Sunday, September 9, 2012

How To Do It, Part 2

Last week I wrote that, while  outlining the plot of a novel is often advised and works well for some writers, it does not work for me. Afterward, I kept thinking about it. I kept thinking about how people are given formulas for how to do many things in life.

  • My grandmother used to tell me: "There's a right way and a wrong way to do everything."

When I was a child, I believed that. I carefully followed her exact directions on how to iron a blouse, always starting with the collar first, then the sleeves, then the buttons, and so on. I remember being surprised when I watched an aunt of mine do it an entirely different way. I was even more surprised when it turned out just fine.

It occurred to me then that maybe what works for one person doesn't necessarily work for someone else.

So how does this apply to writing?

  • It's a truism that good writing is about rewriting. The magic doesn't happen without careful revision.

I agree with that. Like many writers, I am horrified at the idea of sharing my work until I've gotten it "right." Not only do I want to be sure I've chosen the best, most economical words to tell my story, I want to make sure that every scene contributes to the whole, that every character is fully realized, that every plot point makes sense, that the story moves inevitably from its beginning to its conclusion.

  • However, many experts also advise against revising until the first draft is complete.

The theory is--and I think it's true for many writers--if we get bogged down in revision too early, we will become discouraged or stuck. In looking for the exact right word we will lose sight of the story's flow.

Not for me. For me, revision begins as soon as I put down the first sentence. I cannot move to the next sentence until I'm happy with the first.

This sounds tedious, I know. How can I ever get anything done if I spend all my time going back and back and back?

To be honest, I don't know. Maybe I'd be a better writer, at least a more efficient writer, if I followed advice and completed a draft first.

But I can't. Quite literally, I can't do it.

Here's how it goes for me:

  • During the first draft process, I read/revise what I did yesterday, then move forward, revising wording, order of events, or sentence structure as I go. By the end of the day I usually have four or five pages I'm happy with.
  • Halfway through (or sometimes sooner) I reread the whole novel up to then and revise whole sections as well as word choices, sentence structure, etc. Here, I'm looking for wordiness, imprecision and vagueness as well as character and plot development.
  • When I have a draft, I go through the same way again looking to sharpen the writing and sequence events more effectively.
  • Now I put the manuscript away for a time, maybe a few months. I let it "rest."
  • When I pick it up again, I may restructure the entire story, changing up characters, reinventing the plot, etc.
This is not pretty, I know. But it works for me. I'm not making a case for working this way. But it seems to be the only choice I have. I cannot keep my hands off my work even when I try--even when I tell myself I haven't time to muck around.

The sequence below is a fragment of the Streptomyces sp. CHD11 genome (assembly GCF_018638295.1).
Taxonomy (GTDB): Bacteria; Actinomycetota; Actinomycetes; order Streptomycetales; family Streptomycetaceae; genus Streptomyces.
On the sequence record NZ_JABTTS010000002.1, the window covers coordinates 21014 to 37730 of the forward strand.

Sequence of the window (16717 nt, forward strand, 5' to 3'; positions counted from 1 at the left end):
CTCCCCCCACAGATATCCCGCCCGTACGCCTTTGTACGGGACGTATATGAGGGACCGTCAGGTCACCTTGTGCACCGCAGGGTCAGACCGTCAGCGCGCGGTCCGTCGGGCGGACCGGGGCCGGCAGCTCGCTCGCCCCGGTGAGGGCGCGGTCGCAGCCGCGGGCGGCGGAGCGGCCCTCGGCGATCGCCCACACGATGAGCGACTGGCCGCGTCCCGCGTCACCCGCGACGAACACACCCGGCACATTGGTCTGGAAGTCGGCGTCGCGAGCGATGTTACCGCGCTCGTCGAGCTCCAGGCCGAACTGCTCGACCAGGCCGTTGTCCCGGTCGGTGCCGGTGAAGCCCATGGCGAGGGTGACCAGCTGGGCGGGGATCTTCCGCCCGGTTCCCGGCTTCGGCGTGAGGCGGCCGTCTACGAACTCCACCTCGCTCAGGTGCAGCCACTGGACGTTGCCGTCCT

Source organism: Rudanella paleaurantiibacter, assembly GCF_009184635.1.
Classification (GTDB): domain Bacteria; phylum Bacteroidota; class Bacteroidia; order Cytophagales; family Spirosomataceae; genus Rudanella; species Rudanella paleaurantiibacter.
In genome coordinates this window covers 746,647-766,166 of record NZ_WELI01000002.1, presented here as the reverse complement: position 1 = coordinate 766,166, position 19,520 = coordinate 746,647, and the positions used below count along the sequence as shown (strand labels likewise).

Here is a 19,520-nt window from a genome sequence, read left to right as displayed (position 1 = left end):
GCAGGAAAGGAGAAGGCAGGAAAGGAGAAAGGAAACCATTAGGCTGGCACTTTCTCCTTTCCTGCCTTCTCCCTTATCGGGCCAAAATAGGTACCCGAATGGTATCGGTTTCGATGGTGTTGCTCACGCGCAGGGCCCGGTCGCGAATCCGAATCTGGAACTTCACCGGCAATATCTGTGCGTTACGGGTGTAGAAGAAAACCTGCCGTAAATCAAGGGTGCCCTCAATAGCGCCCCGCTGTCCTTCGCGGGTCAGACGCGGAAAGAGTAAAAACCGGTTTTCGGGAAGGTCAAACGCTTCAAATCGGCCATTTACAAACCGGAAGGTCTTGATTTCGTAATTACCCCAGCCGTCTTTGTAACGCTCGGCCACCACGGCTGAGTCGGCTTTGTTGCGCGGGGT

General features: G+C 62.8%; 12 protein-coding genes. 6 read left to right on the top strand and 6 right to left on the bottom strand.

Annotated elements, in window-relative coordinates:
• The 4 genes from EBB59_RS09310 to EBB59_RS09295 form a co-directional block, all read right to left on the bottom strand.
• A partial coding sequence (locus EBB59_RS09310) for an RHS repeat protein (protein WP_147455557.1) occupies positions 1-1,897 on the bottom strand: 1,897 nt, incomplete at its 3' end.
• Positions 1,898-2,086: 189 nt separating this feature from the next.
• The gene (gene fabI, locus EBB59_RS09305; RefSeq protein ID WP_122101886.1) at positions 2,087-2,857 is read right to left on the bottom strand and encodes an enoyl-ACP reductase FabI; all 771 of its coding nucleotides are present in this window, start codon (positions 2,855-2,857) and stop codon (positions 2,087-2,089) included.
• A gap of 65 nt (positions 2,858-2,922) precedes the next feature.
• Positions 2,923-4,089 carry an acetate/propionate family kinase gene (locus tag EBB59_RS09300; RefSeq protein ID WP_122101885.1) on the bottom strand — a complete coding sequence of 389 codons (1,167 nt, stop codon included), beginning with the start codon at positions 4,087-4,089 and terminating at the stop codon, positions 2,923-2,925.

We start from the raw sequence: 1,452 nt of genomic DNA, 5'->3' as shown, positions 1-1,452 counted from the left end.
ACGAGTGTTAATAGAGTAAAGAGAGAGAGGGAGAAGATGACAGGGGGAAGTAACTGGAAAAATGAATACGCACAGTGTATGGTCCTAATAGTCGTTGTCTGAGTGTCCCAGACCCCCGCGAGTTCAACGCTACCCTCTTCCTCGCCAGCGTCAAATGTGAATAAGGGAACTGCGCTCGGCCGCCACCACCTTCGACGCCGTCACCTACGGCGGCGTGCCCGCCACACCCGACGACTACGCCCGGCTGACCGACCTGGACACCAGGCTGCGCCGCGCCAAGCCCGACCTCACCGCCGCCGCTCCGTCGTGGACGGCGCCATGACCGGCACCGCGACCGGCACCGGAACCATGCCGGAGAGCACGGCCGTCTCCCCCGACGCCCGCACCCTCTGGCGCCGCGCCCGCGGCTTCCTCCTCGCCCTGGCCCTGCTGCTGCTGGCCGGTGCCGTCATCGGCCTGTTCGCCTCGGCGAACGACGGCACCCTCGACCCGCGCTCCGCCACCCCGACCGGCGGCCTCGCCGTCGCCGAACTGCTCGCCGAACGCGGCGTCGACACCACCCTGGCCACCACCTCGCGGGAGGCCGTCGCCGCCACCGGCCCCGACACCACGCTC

I don't know about you, but I have to follow my instincts when I write. Even when someone else thinks there's a better way. There probably is. I just can't follow it.


  1. My writing process is like yours. I revise as I write, and trying to outline (too soon, at least) deadens the process of writing, leaving me uninspired. But I do do some loose outlining after a critical mass has accumulated when I'm inspired to see the general direction the plot is going, the characters development, and the unfolding themes. But it usually comes from a flash of inspiration to capture that direction in an outline, rather than something I doggedly do because I'm told its a good idea.

  2. Kathleen, I tend to write a short synopsis (2-3 sentences) for each chapter, bang the story out, then rewrite. I often veer from my synopsis, but when I do, I have a road map to follow to get back to where I want to be. I agree, that too much editing too soon can kill it; however, Gay Talese writes one sentence at a time (so I've been told) and he agonizes over each sentence until it's perfect before moving on to the next one. I think each of us needs to find what works best for us, then just do it. --Lenora Good (

  3. I write what comes to my mind. Lots of times I've rearranged whole chapter so the story flows better. Like my Chapter 6 was better in front of Chapter 5. Anyway, you write in your own way and that's not a wrong way. Everyone has their own comfort and style and what ever works for you, stick with it. Because your way is important too.

  4. Good observations. I write because I must and write what comes through me, not for money. Outlines don't work for me. My second book to be published is in the edit process. Published book is "Honk If You Married Sonja, The Travels and Essays of Sonja Klein." I blog most every other day on my website I love the thrill of writing especially when the subject sweeps you away and you are captive to your manuscript. Enjoyed the Marilyn Monroe story, so similar to Anna Nicole Smith. Sonja Rose Klein